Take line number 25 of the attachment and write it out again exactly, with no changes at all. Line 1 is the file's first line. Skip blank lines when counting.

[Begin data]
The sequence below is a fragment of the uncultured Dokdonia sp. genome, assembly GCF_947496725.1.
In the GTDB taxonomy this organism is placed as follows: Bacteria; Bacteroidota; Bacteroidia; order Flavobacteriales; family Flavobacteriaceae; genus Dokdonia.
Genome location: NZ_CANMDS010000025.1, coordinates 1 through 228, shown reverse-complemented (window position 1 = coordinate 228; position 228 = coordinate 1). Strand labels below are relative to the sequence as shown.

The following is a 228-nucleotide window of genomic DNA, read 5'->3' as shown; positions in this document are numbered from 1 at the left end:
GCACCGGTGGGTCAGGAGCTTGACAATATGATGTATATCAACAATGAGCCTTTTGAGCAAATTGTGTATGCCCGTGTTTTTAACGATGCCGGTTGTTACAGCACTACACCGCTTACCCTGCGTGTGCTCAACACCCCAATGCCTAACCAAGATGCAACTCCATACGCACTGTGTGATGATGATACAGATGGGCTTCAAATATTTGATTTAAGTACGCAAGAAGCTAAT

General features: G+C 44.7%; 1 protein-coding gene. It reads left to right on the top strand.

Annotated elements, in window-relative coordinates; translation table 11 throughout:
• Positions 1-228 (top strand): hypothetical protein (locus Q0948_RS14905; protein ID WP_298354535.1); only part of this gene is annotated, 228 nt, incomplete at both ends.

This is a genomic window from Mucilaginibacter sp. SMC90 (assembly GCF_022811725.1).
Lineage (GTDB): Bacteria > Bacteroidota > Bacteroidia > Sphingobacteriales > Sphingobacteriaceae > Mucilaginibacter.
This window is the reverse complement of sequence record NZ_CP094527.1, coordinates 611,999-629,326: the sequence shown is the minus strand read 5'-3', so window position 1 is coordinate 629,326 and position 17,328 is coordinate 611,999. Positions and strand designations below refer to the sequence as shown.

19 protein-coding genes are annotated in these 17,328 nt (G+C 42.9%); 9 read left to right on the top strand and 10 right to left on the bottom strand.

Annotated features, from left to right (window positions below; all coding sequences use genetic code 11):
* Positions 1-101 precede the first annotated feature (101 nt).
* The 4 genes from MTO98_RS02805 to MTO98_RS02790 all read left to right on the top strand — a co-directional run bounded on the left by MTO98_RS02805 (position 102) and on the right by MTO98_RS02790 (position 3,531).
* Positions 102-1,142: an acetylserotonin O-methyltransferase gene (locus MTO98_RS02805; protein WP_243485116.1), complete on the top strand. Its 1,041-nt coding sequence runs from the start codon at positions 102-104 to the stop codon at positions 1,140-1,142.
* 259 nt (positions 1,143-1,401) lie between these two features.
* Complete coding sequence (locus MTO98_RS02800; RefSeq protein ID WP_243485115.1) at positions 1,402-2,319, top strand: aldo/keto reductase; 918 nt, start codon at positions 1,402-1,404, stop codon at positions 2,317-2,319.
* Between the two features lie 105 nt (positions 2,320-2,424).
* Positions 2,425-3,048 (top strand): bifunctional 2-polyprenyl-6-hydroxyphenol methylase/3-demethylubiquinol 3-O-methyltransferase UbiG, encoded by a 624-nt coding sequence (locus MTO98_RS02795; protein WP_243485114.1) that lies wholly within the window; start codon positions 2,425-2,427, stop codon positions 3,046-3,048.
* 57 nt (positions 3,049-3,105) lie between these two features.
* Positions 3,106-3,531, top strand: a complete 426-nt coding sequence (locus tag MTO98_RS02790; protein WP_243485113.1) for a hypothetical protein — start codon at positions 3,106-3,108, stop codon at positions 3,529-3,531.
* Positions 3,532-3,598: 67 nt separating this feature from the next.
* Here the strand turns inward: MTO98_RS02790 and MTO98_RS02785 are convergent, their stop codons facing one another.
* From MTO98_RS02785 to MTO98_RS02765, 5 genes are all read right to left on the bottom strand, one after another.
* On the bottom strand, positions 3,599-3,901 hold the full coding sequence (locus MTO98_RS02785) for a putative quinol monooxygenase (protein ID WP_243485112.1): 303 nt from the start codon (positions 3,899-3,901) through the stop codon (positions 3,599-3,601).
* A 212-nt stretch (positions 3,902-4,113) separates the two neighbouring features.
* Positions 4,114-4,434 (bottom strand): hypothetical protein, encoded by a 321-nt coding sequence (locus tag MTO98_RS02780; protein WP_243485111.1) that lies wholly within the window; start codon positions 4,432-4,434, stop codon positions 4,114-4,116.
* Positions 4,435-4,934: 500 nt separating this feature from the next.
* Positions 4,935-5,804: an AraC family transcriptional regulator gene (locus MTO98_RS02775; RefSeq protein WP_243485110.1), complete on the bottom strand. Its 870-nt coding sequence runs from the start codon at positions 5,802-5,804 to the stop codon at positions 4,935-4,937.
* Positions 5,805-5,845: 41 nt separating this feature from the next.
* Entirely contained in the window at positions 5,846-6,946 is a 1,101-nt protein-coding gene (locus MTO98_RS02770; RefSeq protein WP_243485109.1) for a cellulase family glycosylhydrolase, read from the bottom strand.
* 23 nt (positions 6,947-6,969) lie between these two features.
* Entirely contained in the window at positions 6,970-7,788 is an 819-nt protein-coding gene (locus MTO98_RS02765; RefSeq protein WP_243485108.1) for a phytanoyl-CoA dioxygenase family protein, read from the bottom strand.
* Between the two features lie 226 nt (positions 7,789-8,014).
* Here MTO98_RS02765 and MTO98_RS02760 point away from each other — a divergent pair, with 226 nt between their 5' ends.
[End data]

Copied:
* From MTO98_RS02785 to MTO98_RS02765, 5 genes are all read right to left on the bottom strand, one after another.